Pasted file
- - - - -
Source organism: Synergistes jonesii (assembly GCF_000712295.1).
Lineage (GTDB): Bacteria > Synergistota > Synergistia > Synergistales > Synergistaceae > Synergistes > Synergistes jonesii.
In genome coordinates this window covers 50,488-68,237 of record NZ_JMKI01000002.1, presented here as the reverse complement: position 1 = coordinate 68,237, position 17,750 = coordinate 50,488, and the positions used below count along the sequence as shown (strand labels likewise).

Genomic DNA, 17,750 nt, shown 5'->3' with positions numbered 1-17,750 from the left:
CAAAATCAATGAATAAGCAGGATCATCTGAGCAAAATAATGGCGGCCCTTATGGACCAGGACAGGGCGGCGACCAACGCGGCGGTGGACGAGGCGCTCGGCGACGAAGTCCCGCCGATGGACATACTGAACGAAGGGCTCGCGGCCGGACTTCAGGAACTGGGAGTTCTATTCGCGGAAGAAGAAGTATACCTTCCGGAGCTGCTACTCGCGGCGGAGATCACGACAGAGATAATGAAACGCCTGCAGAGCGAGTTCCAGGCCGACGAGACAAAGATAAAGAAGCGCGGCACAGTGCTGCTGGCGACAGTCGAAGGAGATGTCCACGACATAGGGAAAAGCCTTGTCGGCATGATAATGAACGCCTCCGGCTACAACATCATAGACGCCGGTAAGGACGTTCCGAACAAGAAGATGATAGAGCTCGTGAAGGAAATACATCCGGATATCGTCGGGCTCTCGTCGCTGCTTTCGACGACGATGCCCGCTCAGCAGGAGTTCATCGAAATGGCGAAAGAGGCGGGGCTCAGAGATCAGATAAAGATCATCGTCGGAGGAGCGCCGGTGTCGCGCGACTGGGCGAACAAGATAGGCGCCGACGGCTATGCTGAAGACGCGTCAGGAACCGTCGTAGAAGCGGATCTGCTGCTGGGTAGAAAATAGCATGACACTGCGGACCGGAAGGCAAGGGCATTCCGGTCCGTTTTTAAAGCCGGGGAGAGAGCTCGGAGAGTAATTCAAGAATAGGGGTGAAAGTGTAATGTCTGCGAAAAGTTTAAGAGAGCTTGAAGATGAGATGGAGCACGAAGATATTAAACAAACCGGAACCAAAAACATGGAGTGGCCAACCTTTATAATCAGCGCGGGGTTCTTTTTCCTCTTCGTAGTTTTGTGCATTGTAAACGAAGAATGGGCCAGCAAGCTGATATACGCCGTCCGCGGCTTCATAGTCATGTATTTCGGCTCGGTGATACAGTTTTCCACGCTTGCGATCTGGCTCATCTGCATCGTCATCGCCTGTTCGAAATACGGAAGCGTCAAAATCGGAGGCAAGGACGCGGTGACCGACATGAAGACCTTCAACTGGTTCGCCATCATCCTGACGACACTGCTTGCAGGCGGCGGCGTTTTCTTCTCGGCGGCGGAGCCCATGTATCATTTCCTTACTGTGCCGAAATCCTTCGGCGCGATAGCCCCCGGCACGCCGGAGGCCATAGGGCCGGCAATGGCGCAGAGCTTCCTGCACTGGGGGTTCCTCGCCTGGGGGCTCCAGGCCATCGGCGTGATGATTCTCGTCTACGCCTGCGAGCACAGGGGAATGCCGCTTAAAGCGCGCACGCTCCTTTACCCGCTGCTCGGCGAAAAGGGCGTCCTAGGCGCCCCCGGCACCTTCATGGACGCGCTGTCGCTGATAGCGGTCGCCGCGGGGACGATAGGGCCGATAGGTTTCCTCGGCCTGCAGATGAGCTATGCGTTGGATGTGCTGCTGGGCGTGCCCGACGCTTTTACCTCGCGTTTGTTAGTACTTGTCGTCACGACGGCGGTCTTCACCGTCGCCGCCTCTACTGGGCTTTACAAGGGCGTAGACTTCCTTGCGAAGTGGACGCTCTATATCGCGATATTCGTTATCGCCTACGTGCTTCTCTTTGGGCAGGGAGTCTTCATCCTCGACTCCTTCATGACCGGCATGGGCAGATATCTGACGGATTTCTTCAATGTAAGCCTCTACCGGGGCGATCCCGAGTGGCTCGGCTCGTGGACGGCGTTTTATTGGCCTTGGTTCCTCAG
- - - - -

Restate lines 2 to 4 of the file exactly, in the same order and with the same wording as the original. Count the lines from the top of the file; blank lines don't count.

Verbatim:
Lineage (GTDB): Bacteria > Synergistota > Synergistia > Synergistales > Synergistaceae > Synergistes > Synergistes jonesii.
In genome coordinates this window covers 50,488-68,237 of record NZ_JMKI01000002.1, presented here as the reverse complement: position 1 = coordinate 68,237, position 17,750 = coordinate 50,488, and the positions used below count along the sequence as shown (strand labels likewise).

Genomic DNA, 17,750 nt, shown 5'->3' with positions numbered 1-17,750 from the left: